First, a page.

|Brendan Davies and I at the shrine to endurance sports at downtown Auburn.|
Following Tarawera in March I started to develop a few niggles in my leg. I couldn't run it out and it just kept getting worse. My mileage slowly dropped and still my leg didn't get better. As a result I had to withdraw from the inaugural Buffalo Stampede ultra in April. I continued to drop my mileage to almost nothing and I started to notice a decrease in discomfort while resting (watching TV). After a few weeks I started doing some short runs of less than 10km's, but I could still feel that something was not right. I did a 50km run two weeks out from The North Face 100 Australia and at the conclusion of that run I knew I wouldn't be running that event either.
In order to get some training in I joined a gym and started road cycling a little. At least I was doing some cardio while not aggravating my troublesome leg. I tried to stay positive through these critical months, where I should have be averaging 140km of running per week, by remembering that the build up to my last Western States experience was equally as poor. Four weeks out from Western States I finally decided to get an MRI which confirmed a calcaneal stress fracture (stress fracture of the heel), although the discomfort was more up the leg than at the heel itself. At this point I felt even worse for knowing.
|Western States Endurance Run Monument at Squaw Valley, with Brendan Davies.|
Two weeks out from race day I flew over to San Francisco with Brian and mum (Joan Rowland), although this journey was not without its own problems in that our direct flight was cancelled and we instead had a three leg flight starting the following day. Arriving over a day late in San Francisco we met up with Brendan and Nadine Davies and started our journey to Auburn. Brendan is another Aussie who also gained entry into Western States through the Ultra Trail World Tour. Our plan was to spend one week in Auburn doing recce runs on the lower parts of the course to acclimatise to the heat (40C/100F) before relocating to Tahoe City to acclimatise to the altitude (+2000m/+6000ft), both of which I felt contributed to my troubles last time.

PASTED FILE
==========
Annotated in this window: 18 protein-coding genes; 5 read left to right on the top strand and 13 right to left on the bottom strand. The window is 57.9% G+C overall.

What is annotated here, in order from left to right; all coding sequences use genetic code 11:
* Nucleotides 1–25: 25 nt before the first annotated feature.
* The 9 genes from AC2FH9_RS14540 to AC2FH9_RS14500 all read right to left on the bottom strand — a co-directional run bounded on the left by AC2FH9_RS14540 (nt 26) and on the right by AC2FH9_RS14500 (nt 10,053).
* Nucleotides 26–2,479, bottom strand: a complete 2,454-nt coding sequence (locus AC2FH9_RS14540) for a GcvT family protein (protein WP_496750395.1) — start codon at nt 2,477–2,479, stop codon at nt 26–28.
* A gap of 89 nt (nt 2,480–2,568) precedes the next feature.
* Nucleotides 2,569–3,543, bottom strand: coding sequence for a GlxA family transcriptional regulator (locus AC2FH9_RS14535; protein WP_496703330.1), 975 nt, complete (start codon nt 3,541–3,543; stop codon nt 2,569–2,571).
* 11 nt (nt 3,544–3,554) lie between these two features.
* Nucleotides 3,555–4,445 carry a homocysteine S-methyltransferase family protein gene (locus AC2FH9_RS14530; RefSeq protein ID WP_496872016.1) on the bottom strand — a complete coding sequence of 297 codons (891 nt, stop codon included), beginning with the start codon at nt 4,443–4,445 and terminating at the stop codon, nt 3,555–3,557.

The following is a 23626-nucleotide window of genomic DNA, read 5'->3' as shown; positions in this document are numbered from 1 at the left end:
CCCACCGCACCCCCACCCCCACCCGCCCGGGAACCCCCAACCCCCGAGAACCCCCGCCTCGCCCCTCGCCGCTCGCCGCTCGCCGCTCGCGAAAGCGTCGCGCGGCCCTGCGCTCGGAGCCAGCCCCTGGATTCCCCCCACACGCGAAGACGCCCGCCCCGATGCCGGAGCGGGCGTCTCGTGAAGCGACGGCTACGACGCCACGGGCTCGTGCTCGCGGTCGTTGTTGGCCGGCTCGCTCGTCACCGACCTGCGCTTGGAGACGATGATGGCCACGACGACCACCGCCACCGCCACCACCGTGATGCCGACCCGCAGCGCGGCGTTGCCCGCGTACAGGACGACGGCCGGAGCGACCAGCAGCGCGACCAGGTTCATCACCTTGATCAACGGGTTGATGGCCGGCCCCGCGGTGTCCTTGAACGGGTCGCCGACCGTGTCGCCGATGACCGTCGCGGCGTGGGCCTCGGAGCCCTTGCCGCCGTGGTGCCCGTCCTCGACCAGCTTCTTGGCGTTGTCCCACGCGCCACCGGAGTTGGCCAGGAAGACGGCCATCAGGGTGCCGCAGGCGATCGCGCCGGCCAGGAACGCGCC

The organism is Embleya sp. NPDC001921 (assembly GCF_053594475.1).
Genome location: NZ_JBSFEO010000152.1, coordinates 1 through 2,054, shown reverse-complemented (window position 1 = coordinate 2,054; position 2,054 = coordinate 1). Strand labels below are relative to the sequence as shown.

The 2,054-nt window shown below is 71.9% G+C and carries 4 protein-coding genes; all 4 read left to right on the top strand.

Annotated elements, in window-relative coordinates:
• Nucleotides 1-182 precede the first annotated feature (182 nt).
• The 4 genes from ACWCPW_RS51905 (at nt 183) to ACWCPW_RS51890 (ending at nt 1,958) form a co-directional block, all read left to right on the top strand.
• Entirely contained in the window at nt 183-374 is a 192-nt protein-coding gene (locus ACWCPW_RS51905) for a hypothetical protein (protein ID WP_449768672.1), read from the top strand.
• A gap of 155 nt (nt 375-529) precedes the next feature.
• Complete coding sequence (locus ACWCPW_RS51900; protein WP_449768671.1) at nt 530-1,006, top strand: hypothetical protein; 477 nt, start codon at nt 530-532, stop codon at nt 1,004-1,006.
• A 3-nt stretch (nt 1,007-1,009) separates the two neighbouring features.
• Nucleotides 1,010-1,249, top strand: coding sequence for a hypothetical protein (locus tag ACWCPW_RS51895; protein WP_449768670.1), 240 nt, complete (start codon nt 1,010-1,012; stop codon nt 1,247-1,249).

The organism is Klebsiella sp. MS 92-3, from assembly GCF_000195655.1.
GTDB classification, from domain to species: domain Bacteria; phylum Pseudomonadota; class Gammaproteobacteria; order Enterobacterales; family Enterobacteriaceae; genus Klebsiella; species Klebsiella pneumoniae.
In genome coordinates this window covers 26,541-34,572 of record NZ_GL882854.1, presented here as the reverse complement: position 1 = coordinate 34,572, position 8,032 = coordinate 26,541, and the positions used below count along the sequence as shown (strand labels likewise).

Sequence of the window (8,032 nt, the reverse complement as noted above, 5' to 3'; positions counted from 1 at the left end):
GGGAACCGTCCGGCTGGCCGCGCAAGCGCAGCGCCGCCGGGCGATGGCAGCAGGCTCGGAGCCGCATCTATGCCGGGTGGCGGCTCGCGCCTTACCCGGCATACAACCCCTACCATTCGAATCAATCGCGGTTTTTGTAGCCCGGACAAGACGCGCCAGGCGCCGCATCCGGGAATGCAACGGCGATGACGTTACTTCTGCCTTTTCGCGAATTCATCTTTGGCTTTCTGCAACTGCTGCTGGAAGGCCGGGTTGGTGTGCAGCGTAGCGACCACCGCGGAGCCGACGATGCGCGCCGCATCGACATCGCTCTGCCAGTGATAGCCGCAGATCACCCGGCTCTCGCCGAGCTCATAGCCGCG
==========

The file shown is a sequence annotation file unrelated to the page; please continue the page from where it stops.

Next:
|Brian setting the pace for our recce run at Deadwood Cemetery.|
|One of the peaks we climbed at Squaw Valley.|
|I didn't show any pre race nerves.|
|The three token Aussies: David Eadie, Brendan Davies and me (L-R).|
Lyons Ridge was the next aid station at mile 10.5 (16.9km). I gabbed some food, topped up my soft flasks and was on my way. Our congo line had disappeared and I found myself running alone. I was feeling good and was enjoying the views of the valleys beyond. At this stage I certainly felt that I was running within my abilities.
|Early on. Ultra Sports live TV_Nate Dunn.|
|Robinson Flat. Nick Cifuentes_FB|
|The climb up to Devil's Thumb. The burnt trees are from last year's fire.|